Different Types of Job Promotions
Company employees get excited about the possibility of a job promotion. In fact, it’s one of the reasons they work so hard to impress management at their companies. People like to experience growth in their lives and at work, and getting promoted is one way to demonstrate that. But, did you know there are different types of promotions? Here are four different examples of how employers promote their employees.
Vertical promotion. When people think of promotions, this is what is most commonly considered. Being promoted vertically means an upward projection, such as making the move from administrative
assistant to office manager. It brings with it an increase in salary, job title, and possibly even benefits.
Vertical promotion can also take place outside the original nature of a job. For example, your promotion could be from administrative assistant to marketing manager if you’ve demonstrated you have exceptional skills in that area through your everyday administrative tasks.
Horizontal promotion. A horizontal promotion involves having an employer offer you a pay increase but not much else in terms of responsibilities. It might involve as little as having “senior” added to your title (such as from editor to senior editor.) It’s basically an acknowledgement of what you’re already doing in your job, thereby not increasing your amount of responsibilities.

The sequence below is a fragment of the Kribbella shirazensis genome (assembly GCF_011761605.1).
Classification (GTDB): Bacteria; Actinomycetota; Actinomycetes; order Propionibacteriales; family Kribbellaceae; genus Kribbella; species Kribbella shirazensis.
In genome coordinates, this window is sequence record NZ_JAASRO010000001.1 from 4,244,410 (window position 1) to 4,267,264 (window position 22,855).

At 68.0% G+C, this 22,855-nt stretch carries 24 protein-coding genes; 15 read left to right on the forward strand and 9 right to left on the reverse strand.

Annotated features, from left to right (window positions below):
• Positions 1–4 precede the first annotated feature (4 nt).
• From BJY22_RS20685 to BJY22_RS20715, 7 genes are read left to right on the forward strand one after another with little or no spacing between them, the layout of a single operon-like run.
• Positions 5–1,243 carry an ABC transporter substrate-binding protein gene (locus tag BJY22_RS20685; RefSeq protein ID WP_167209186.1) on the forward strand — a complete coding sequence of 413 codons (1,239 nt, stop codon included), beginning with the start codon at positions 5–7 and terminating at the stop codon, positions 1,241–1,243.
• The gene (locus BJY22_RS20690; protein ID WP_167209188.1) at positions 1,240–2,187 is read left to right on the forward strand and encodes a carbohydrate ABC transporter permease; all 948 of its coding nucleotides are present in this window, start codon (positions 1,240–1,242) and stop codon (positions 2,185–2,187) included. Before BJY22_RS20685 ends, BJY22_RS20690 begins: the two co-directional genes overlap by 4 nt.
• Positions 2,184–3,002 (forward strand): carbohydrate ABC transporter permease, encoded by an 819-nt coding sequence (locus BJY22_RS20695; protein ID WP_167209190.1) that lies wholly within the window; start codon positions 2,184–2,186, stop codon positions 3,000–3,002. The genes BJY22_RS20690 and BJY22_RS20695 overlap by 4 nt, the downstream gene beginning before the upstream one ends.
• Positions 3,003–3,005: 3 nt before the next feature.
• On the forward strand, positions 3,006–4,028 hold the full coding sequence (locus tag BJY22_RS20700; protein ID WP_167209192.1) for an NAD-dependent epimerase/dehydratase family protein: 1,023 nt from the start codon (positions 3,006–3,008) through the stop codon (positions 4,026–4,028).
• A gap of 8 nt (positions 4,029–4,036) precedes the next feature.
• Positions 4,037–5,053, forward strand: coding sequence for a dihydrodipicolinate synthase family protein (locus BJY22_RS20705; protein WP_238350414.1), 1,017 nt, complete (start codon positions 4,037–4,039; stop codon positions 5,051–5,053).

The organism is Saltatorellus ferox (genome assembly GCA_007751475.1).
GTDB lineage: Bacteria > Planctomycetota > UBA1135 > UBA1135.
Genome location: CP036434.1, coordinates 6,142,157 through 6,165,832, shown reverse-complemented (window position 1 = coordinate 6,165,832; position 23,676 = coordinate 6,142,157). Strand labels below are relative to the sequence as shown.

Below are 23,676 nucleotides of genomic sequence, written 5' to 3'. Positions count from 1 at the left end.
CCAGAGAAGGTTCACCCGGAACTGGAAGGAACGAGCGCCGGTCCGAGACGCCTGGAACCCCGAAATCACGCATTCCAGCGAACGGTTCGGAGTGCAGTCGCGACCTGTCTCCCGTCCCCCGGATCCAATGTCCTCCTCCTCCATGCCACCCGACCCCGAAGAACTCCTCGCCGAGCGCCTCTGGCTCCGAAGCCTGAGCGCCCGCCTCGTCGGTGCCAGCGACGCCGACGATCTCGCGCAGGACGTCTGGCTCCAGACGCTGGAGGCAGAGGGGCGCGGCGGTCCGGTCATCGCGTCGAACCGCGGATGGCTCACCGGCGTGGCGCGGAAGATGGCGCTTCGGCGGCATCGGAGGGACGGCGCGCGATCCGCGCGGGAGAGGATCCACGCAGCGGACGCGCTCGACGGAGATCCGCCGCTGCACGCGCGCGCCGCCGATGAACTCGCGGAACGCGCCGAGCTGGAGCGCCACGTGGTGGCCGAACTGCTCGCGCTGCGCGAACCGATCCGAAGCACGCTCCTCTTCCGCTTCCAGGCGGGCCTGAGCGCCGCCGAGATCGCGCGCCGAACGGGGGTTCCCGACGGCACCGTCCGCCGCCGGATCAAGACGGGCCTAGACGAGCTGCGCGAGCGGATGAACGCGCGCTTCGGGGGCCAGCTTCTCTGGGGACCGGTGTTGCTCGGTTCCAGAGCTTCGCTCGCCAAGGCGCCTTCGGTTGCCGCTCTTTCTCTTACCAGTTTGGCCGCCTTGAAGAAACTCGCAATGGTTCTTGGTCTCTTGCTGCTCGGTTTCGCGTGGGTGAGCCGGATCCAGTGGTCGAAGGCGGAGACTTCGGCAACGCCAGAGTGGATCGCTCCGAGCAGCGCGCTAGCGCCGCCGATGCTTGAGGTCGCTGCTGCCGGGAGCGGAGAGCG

Dry promotion. The opposite of a horizontal promotion is a dry promotion. When employers promote
workers in this manner, the workers are given more responsibilities but no pay increase or additional
benefits. Obviously, this is the most unpopular kind of promotion among employees. An example of this might be when an employer asks you to manage a few co-workers or take on an additional task like managing the company’s incoming emails. However, rather than receiving more pay to do this, you might simply receive only a job title change.
Open vs closed promotion. When offered a promotion to a position that is available for anyone in the company to apply for, that is considered an open promotion. These are clearly more competitive in nature. A closed promotion is more restrictive. It usually involves a position where only you or a few other select co-workers are being considered for it. You might apply for this kind of position or find out about it indirectly as your managers look to fill gaps in labor within the company.